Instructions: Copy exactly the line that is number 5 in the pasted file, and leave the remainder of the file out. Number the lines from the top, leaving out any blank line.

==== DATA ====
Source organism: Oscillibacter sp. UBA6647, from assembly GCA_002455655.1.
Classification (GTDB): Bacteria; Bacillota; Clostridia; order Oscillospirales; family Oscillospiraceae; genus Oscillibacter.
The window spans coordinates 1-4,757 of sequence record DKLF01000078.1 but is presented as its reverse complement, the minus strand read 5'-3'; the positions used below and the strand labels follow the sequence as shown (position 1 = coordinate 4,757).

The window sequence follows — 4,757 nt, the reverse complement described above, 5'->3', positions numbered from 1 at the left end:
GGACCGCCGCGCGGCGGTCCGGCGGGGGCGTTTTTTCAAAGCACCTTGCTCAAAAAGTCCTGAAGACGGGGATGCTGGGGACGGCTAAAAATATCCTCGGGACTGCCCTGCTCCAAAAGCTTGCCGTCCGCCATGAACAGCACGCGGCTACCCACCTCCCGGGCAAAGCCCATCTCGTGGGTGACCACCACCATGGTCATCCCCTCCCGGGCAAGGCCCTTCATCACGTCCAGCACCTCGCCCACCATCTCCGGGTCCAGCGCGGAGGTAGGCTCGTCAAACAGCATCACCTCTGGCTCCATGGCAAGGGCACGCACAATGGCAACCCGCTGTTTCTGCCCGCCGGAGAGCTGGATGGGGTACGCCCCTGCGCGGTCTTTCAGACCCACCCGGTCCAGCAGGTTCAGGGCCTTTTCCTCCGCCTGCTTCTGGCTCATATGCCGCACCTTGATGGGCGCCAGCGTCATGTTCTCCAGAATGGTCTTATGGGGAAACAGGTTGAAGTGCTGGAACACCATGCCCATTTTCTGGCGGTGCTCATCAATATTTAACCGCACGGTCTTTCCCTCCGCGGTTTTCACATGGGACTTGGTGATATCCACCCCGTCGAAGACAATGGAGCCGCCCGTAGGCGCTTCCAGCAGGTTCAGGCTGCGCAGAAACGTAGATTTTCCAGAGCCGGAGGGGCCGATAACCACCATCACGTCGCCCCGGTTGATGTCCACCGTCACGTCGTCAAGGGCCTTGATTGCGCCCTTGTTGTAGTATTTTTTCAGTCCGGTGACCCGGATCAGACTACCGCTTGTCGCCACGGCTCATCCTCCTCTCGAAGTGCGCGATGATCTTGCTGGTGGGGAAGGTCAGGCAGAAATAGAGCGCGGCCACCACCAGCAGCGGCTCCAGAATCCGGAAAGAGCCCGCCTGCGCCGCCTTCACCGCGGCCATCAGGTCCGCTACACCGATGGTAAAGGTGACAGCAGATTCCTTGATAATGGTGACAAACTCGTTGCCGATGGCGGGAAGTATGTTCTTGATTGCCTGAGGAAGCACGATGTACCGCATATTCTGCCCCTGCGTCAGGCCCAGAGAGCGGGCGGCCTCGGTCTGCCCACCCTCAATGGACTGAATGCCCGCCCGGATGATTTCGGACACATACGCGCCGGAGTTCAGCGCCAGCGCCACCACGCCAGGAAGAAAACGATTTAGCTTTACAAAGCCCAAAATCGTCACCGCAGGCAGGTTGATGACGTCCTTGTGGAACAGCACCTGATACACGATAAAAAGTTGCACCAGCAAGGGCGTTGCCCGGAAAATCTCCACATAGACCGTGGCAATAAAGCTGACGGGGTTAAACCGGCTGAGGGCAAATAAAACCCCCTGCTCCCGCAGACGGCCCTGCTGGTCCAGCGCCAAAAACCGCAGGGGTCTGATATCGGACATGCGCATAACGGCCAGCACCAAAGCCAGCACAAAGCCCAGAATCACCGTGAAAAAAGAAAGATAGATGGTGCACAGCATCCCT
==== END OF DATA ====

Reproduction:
GGACCGCCGCGCGGCGGTCCGGCGGGGGCGTTTTTTCAAAGCACCTTGCTCAAAAAGTCCTGAAGACGGGGATGCTGGGGACGGCTAAAAATATCCTCGGGACTGCCCTGCTCCAAAAGCTTGCCGTCCGCCATGAACAGCACGCGGCTACCCACCTCCCGGGCAAAGCCCATCTCGTGGGTGACCACCACCATGGTCATCCCCTCCCGGGCAAGGCCCTTCATCACGTCCAGCACCTCGCCCACCATCTCCGGGTCCAGCGCGGAGGTAGGCTCGTCAAACAGCATCACCTCTGGCTCCATGGCAAGGGCACGCACAATGGCAACCCGCTGTTTCTGCCCGCCGGAGAGCTGGATGGGGTACGCCCCTGCGCGGTCTTTCAGACCCACCCGGTCCAGCAGGTTCAGGGCCTTTTCCTCCGCCTGCTTCTGGCTCATATGCCGCACCTTGATGGGCGCCAGCGTCATGTTCTCCAGAATGGTCTTATGGGGAAACAGGTTGAAGTGCTGGAACACCATGCCCATTTTCTGGCGGTGCTCATCAATATTTAACCGCACGGTCTTTCCCTCCGCGGTTTTCACATGGGACTTGGTGATATCCACCCCGTCGAAGACAATGGAGCCGCCCGTAGGCGCTTCCAGCAGGTTCAGGCTGCGCAGAAACGTAGATTTTCCAGAGCCGGAGGGGCCGATAACCACCATCACGTCGCCCCGGTTGATGTCCACCGTCACGTCGTCAAGGGCCTTGATTGCGCCCTTGTTGTAGTATTTTTTCAGTCCGGTGACCCGGATCAGACTACCGCTTGTCGCCACGGCTCATCCTCCTCTCGAAGTGCGCGATGATCTTGCTGGTGGGGAAGGTCAGGCAGAAATAGAGCGCGGCCACCACCAGCAGCGGCTCCAGAATCCGGAAAGAGCCCGCCTGCGCCGCCTTCACCGCGGCCATCAGGTCCGCTACACCGATGGTAAAGGTGACAGCAGATTCCTTGATAATGGTGACAAACTCGTTGCCGATGGCGGGAAGTATGTTCTTGATTGCCTGAGGAAGCACGATGTACCGCATATTCTGCCCCTGCGTCAGGCCCAGAGAGCGGGCGGCCTCGGTCTGCCCACCCTCAATGGACTGAATGCCCGCCCGGATGATTTCGGACACATACGCGCCGGAGTTCAGCGCCAGCGCCACCACGCCAGGAAGAAAACGATTTAGCTTTACAAAGCCCAAAATCGTCACCGCAGGCAGGTTGATGACGTCCTTGTGGAACAGCACCTGATACACGATAAAAAGTTGCACCAGCAAGGGCGTTGCCCGGAAAATCTCCACATAGACCGTGGCAATAAAGCTGACGGGGTTAAACCGGCTGAGGGCAAATAAAACCCCCTGCTCCCGCAGACGGCCCTGCTGGTCCAGCGCCAAAAACCGCAGGGGTCTGATATCGGACATGCGCATAACGGCCAGCACCAAAGCCAGCACAAAGCCCAGAATCACCGTGAAAAAAGAAAGATAGATGGTGCACAGCATCCCT